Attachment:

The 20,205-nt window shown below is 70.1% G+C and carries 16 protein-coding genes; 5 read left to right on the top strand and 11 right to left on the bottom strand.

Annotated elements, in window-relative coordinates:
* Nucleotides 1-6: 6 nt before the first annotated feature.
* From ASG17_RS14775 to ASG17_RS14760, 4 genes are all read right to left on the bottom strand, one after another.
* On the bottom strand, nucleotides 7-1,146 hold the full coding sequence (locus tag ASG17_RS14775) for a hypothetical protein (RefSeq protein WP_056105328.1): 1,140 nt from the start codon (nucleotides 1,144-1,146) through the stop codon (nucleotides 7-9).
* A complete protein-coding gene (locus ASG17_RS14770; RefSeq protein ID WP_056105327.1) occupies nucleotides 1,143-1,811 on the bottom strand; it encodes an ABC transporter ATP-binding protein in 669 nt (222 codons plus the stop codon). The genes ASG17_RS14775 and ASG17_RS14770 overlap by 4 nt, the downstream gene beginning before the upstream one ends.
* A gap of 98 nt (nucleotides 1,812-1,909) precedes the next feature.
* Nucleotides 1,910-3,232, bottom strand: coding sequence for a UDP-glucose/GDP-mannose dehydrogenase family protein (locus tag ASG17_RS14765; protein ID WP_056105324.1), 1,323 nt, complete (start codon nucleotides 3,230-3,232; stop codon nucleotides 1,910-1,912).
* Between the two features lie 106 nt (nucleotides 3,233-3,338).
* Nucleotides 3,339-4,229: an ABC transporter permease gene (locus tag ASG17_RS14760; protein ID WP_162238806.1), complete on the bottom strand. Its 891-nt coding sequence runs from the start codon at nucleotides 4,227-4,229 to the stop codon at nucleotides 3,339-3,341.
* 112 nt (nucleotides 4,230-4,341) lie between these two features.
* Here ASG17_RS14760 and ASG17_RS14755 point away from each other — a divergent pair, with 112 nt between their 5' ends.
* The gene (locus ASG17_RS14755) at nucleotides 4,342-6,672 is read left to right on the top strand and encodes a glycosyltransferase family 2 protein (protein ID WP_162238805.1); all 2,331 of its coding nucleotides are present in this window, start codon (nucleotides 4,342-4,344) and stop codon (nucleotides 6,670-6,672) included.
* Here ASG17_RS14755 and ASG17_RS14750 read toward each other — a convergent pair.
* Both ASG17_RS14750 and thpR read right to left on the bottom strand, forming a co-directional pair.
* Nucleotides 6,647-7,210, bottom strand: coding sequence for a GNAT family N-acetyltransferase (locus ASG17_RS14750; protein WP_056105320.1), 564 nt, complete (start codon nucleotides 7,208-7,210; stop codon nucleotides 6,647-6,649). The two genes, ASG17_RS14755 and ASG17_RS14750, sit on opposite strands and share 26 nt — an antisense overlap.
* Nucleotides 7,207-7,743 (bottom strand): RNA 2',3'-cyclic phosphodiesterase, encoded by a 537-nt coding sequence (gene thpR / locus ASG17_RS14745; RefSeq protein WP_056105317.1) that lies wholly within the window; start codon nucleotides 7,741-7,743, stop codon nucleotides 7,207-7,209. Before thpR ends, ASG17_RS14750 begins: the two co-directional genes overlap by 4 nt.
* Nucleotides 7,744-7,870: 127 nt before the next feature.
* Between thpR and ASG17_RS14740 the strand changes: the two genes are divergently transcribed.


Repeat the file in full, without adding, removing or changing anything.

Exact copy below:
The 20,205-nt window shown below is 70.1% G+C and carries 16 protein-coding genes; 5 read left to right on the top strand and 11 right to left on the bottom strand.

Annotated elements, in window-relative coordinates:
* Nucleotides 1-6: 6 nt before the first annotated feature.
* From ASG17_RS14775 to ASG17_RS14760, 4 genes are all read right to left on the bottom strand, one after another.
* On the bottom strand, nucleotides 7-1,146 hold the full coding sequence (locus tag ASG17_RS14775) for a hypothetical protein (RefSeq protein WP_056105328.1): 1,140 nt from the start codon (nucleotides 1,144-1,146) through the stop codon (nucleotides 7-9).
* A complete protein-coding gene (locus ASG17_RS14770; RefSeq protein ID WP_056105327.1) occupies nucleotides 1,143-1,811 on the bottom strand; it encodes an ABC transporter ATP-binding protein in 669 nt (222 codons plus the stop codon). The genes ASG17_RS14775 and ASG17_RS14770 overlap by 4 nt, the downstream gene beginning before the upstream one ends.
* A gap of 98 nt (nucleotides 1,812-1,909) precedes the next feature.
* Nucleotides 1,910-3,232, bottom strand: coding sequence for a UDP-glucose/GDP-mannose dehydrogenase family protein (locus tag ASG17_RS14765; protein ID WP_056105324.1), 1,323 nt, complete (start codon nucleotides 3,230-3,232; stop codon nucleotides 1,910-1,912).
* Between the two features lie 106 nt (nucleotides 3,233-3,338).
* Nucleotides 3,339-4,229: an ABC transporter permease gene (locus tag ASG17_RS14760; protein ID WP_162238806.1), complete on the bottom strand. Its 891-nt coding sequence runs from the start codon at nucleotides 4,227-4,229 to the stop codon at nucleotides 3,339-3,341.
* 112 nt (nucleotides 4,230-4,341) lie between these two features.
* Here ASG17_RS14760 and ASG17_RS14755 point away from each other — a divergent pair, with 112 nt between their 5' ends.
* The gene (locus ASG17_RS14755) at nucleotides 4,342-6,672 is read left to right on the top strand and encodes a glycosyltransferase family 2 protein (protein ID WP_162238805.1); all 2,331 of its coding nucleotides are present in this window, start codon (nucleotides 4,342-4,344) and stop codon (nucleotides 6,670-6,672) included.
* Here ASG17_RS14755 and ASG17_RS14750 read toward each other — a convergent pair.
* Both ASG17_RS14750 and thpR read right to left on the bottom strand, forming a co-directional pair.
* Nucleotides 6,647-7,210, bottom strand: coding sequence for a GNAT family N-acetyltransferase (locus ASG17_RS14750; protein WP_056105320.1), 564 nt, complete (start codon nucleotides 7,208-7,210; stop codon nucleotides 6,647-6,649). The two genes, ASG17_RS14755 and ASG17_RS14750, sit on opposite strands and share 26 nt — an antisense overlap.
* Nucleotides 7,207-7,743 (bottom strand): RNA 2',3'-cyclic phosphodiesterase, encoded by a 537-nt coding sequence (gene thpR / locus ASG17_RS14745; RefSeq protein WP_056105317.1) that lies wholly within the window; start codon nucleotides 7,741-7,743, stop codon nucleotides 7,207-7,209. Before thpR ends, ASG17_RS14750 begins: the two co-directional genes overlap by 4 nt.
* Nucleotides 7,744-7,870: 127 nt before the next feature.
* Between thpR and ASG17_RS14740 the strand changes: the two genes are divergently transcribed.